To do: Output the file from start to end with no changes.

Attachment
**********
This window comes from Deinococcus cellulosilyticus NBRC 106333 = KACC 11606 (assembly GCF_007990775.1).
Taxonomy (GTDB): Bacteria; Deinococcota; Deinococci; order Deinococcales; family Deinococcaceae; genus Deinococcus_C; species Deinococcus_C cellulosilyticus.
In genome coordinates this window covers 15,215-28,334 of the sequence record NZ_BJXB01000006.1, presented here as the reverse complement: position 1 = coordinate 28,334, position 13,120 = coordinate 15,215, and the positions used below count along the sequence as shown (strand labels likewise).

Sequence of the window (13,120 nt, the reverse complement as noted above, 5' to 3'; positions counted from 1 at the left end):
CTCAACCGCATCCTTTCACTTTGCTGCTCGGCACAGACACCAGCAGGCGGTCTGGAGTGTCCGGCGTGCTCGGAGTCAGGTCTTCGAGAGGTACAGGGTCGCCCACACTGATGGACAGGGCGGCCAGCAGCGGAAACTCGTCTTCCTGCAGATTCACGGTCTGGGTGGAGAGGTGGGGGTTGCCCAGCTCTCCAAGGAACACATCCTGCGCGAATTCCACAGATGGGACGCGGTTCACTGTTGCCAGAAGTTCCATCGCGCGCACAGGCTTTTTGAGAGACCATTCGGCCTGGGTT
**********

This window comes from Deinococcus cellulosilyticus NBRC 106333 = KACC 11606 (assembly GCF_007990775.1).
Taxonomy (GTDB): Bacteria; Deinococcota; Deinococci; order Deinococcales; family Deinococcaceae; genus Deinococcus_C; species Deinococcus_C cellulosilyticus.
In genome coordinates this window covers 15,215-28,334 of the sequence record NZ_BJXB01000006.1, presented here as the reverse complement: position 1 = coordinate 28,334, position 13,120 = coordinate 15,215, and the positions used below count along the sequence as shown (strand labels likewise).

Sequence of the window (13,120 nt, the reverse complement as noted above, 5' to 3'; positions counted from 1 at the left end):
CTCAACCGCATCCTTTCACTTTGCTGCTCGGCACAGACACCAGCAGGCGGTCTGGAGTGTCCGGCGTGCTCGGAGTCAGGTCTTCGAGAGGTACAGGGTCGCCCACACTGATGGACAGGGCGGCCAGCAGCGGAAACTCGTCTTCCTGCAGATTCACGGTCTGGGTGGAGAGGTGGGGGTTGCCCAGCTCTCCAAGGAACACATCCTGCGCGAATTCCACAGATGGGACGCGGTTCACTGTTGCCAGAAGTTCCATCGCGCGCACAGGCTTTTTGAGAGACCATTCGGCCTGGGTT